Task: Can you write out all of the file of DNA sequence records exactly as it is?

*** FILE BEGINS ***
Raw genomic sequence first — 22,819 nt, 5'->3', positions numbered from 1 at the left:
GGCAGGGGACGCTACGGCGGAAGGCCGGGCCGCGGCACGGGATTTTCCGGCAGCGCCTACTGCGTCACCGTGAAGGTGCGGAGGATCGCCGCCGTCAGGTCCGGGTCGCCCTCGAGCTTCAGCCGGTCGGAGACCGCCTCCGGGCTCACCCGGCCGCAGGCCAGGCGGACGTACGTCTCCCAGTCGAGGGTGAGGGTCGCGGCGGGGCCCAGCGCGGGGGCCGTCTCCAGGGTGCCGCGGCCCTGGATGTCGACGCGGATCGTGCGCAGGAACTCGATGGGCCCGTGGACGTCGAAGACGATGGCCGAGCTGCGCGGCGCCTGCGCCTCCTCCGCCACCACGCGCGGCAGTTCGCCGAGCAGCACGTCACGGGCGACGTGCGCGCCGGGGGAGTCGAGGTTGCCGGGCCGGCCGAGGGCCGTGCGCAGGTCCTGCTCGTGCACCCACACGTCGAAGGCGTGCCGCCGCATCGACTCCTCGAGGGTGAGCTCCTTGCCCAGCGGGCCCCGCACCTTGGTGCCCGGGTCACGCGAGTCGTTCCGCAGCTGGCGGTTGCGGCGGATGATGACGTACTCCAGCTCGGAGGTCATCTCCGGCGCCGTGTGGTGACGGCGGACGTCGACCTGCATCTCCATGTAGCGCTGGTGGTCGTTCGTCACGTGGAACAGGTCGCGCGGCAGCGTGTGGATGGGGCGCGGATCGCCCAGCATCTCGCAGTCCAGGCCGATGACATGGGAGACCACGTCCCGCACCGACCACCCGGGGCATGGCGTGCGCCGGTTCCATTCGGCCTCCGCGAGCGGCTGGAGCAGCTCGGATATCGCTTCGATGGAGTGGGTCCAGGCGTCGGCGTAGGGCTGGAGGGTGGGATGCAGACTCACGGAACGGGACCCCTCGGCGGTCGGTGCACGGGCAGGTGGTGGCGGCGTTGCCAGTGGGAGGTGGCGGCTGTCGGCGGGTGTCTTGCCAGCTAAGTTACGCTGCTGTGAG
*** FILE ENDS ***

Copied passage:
Raw genomic sequence first — 22,819 nt, 5'->3', positions numbered from 1 at the left:
GGCAGGGGACGCTACGGCGGAAGGCCGGGCCGCGGCACGGGATTTTCCGGCAGCGCCTACTGCGTCACCGTGAAGGTGCGGAGGATCGCCGCCGTCAGGTCCGGGTCGCCCTCGAGCTTCAGCCGGTCGGAGACCGCCTCCGGGCTCACCCGGCCGCAGGCCAGGCGGACGTACGTCTCCCAGTCGAGGGTGAGGGTCGCGGCGGGGCCCAGCGCGGGGGCCGTCTCCAGGGTGCCGCGGCCCTGGATGTCGACGCGGATCGTGCGCAGGAACTCGATGGGCCCGTGGACGTCGAAGACGATGGCCGAGCTGCGCGGCGCCTGCGCCTCCTCCGCCACCACGCGCGGCAGTTCGCCGAGCAGCACGTCACGGGCGACGTGCGCGCCGGGGGAGTCGAGGTTGCCGGGCCGGCCGAGGGCCGTGCGCAGGTCCTGCTCGTGCACCCACACGTCGAAGGCGTGCCGCCGCATCGACTCCTCGAGGGTGAGCTCCTTGCCCAGCGGGCCCCGCACCTTGGTGCCCGGGTCACGCGAGTCGTTCCGCAGCTGGCGGTTGCGGCGGATGATGACGTACTCCAGCTCGGAGGTCATCTCCGGCGCCGTGTGGTGACGGCGGACGTCGACCTGCATCTCCATGTAGCGCTGGTGGTCGTTCGTCACGTGGAACAGGTCGCGCGGCAGCGTGTGGATGGGGCGCGGATCGCCCAGCATCTCGCAGTCCAGGCCGATGACATGGGAGACCACGTCCCGCACCGACCACCCGGGGCATGGCGTGCGCCGGTTCCATTCGGCCTCCGCGAGCGGCTGGAGCAGCTCGGATATCGCTTCGATGGAGTGGGTCCAGGCGTCGGCGTAGGGCTGGAGGGTGGGATGCAGACTCACGGAACGGGACCCCTCGGCGGTCGGTGCACGGGCAGGTGGTGGCGGCGTTGCCAGTGGGAGGTGGCGGCTGTCGGCGGGTGTCTTGCCAGCTAAGTTACGCTGCTGTGAG